Disney nurses work in various situations, from giving a painkiller for a headache to calling an ambulance because a guest has fallen and broken their leg. The primary role is to provide first aid when needed. Duties include cleaning and bandaging cuts and assessing for dehydration or heat-related conditions. In more serious situations, the nurse can also assess if emergency services are required and support the patient until help arrives.
Disney nurses must be patient and compassionate as some of their patients will be very young children. Visitors to the parks are from all over the world, so nurses also have to work around language difficulties and be aware of cultural traditions. Having strong critical thinking and problem-solving skills will help in this role.
It is a requirement for nurses to have at least three years of healthcare experience. Nurses should be physically fit to stand for long periods and respond quickly to emergencies.
A challenging and unusual nursing job is the role of a flight nurse. Flight nurses accompany patients while they are traveling by aircraft or helicopter. Flight nurses ensure patients are stabilized and ready for transfer and deal with any medical emergencies during the flight.
These patients usually have serious conditions that require them to be flown to a hospital for immediate treatment. Most of them need advanced critical care, and the flight nurse is responsible for their healthcare during transportation. They usually work with flight paramedics, doctors, or other nurses to provide basic and advanced life support and treatment for acute trauma.
Flight nurses also liaise with pilots who will adjust their flying methods to make the patient more comfortable. For example, if the patient should avoid changes in air pressure, the pilot can fly as low as possible so the air pressure does not change.
Flight nurses must have worked for three years in nursing with experience in a trauma setting such as accident and emergency or intensive care unit. Sometimes they will be asked to bring a patient home when they have been taken ill or injured on holiday.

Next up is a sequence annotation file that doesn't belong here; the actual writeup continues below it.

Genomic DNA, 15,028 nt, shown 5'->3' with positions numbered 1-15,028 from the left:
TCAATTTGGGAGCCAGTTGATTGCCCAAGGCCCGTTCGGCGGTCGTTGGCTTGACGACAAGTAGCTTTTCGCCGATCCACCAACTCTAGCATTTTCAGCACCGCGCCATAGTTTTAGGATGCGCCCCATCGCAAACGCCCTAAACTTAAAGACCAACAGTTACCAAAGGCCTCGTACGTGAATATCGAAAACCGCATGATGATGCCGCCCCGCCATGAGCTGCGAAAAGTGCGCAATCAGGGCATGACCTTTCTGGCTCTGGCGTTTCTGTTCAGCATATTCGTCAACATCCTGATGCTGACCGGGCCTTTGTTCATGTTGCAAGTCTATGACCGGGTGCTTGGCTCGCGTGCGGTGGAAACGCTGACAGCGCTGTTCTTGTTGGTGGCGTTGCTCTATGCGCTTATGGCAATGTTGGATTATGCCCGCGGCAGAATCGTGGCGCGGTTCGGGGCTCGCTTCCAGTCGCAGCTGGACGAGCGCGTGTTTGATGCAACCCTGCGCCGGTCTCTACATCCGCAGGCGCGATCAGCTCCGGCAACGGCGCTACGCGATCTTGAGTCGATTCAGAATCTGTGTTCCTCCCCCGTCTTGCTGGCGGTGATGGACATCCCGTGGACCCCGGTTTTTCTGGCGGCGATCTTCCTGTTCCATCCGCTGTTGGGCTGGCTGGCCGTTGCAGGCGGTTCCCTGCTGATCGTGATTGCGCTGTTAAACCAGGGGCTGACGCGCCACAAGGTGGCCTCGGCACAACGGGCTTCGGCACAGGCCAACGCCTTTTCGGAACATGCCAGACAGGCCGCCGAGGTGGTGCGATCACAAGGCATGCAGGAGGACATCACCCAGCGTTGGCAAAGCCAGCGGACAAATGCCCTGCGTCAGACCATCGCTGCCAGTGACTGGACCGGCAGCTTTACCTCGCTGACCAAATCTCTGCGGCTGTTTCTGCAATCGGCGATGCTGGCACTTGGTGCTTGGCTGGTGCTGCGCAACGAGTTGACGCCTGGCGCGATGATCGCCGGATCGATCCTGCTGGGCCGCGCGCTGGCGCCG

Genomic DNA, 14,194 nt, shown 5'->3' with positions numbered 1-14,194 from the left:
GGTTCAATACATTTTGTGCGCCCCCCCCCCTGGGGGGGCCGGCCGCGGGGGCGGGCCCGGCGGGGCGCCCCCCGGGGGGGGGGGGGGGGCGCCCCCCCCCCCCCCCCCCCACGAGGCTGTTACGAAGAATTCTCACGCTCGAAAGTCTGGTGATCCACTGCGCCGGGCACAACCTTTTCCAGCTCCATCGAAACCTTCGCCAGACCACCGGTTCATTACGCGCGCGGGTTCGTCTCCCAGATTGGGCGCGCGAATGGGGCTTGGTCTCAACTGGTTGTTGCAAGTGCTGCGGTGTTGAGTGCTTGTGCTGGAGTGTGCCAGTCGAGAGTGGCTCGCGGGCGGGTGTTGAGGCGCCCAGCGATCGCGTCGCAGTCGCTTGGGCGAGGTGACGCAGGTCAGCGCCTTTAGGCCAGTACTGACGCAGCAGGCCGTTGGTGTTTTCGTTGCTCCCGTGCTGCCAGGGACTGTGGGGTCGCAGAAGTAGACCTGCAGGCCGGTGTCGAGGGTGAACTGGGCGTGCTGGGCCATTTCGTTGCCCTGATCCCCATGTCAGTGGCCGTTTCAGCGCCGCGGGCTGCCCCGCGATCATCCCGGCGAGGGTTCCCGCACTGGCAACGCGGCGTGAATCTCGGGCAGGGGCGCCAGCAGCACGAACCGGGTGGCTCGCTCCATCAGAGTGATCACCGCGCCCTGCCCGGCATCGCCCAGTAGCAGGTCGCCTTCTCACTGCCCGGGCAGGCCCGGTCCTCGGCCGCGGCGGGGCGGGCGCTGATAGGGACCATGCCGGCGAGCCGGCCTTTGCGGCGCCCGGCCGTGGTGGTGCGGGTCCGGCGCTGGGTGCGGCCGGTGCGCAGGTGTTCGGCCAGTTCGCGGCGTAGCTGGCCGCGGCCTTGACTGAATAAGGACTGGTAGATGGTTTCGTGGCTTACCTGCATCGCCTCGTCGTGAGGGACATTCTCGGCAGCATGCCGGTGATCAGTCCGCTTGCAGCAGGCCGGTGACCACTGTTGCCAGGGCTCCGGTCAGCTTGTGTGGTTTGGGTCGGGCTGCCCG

Flight nurses must independently make fast decisions in stressful environments. The hours can be long, and they may have to leave for work at short notice and be away for up to five days at a time.
NASCAR (National Association for Stock Car Racing) is an American company that employs nurses to provide healthcare for drivers, crew members, officials, and spectators.
The racers drive at speeds nearing 200 mph, making the events very dangerous. To make drivers and spectators safer, NASCAR has added new safety measures and employed more medical staff.
Nurses keep detailed electronic medical histories for the drivers at each race. Nurses work in infield hospitals and treat minor and major medical emergencies such as foreign body removal from the eye, sutures, and traumas.
Nurses must sometimes deal with emergency medical situations, especially after a car crash. As a result, nurses must have experience in emergency, intensive care, cardiac, and trauma medical care. They are aware of local medical facilities and accompany patients if they are taken to a local hospital. They act as the patient’s advocate while also keeping the executive leadership informed.
The NASCAR season runs from February to November. Nurses travel to almost 30 racetracks around America and Canada.
The nursing team maintains communication with race teams, keeping up with progression through follow-up care and returns to competition.
In January each year, there is a NASCAR summit where medical staff share best practices for the coming season.
Nurses need the ability to remain calm and focused in a fast-moving environment. They must be alright to work in large crowds and with high noise levels. They need to be physically fit as they will often stand for the entire shift, and there can be a lot of walking.